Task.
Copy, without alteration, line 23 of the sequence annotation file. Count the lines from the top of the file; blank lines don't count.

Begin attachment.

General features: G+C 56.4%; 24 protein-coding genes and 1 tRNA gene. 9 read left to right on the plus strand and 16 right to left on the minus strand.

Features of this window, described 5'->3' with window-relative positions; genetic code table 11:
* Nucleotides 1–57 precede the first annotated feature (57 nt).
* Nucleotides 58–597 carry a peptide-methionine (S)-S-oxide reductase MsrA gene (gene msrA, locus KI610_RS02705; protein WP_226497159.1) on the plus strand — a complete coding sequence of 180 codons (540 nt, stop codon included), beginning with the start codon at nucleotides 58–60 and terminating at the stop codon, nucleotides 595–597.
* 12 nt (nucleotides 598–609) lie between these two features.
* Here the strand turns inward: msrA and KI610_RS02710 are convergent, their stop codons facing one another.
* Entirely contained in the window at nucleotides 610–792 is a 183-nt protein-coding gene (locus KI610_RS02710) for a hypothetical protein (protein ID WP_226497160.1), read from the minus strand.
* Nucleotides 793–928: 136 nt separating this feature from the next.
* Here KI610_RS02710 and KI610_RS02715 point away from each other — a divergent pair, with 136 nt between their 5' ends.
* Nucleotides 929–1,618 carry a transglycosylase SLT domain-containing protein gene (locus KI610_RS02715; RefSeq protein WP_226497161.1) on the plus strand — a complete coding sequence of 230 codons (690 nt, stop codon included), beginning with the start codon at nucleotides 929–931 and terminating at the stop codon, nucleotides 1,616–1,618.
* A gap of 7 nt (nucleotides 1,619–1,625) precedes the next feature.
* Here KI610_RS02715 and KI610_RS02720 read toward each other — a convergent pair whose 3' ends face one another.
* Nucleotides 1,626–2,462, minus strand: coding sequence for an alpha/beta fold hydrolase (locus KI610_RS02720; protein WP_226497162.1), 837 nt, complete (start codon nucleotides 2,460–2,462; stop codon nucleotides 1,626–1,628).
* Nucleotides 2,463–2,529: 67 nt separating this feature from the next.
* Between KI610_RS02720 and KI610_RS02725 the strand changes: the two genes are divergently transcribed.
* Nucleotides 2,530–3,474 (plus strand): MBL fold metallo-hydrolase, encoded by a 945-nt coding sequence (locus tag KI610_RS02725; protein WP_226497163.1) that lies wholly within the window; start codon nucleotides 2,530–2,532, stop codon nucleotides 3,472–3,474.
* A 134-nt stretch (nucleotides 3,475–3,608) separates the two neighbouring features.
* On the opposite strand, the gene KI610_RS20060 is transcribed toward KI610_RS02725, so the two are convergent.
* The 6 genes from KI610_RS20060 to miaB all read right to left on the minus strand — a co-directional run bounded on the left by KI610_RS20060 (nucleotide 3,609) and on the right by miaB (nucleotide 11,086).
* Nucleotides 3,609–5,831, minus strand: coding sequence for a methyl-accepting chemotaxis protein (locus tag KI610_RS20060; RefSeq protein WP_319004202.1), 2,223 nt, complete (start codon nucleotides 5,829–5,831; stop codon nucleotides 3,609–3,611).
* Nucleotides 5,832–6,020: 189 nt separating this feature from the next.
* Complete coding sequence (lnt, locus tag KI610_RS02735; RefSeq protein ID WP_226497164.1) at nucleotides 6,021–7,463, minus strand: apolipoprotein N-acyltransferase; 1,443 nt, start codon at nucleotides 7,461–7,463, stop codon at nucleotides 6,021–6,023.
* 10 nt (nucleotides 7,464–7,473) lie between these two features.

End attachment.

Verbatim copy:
* 10 nt (nucleotides 7,464–7,473) lie between these two features.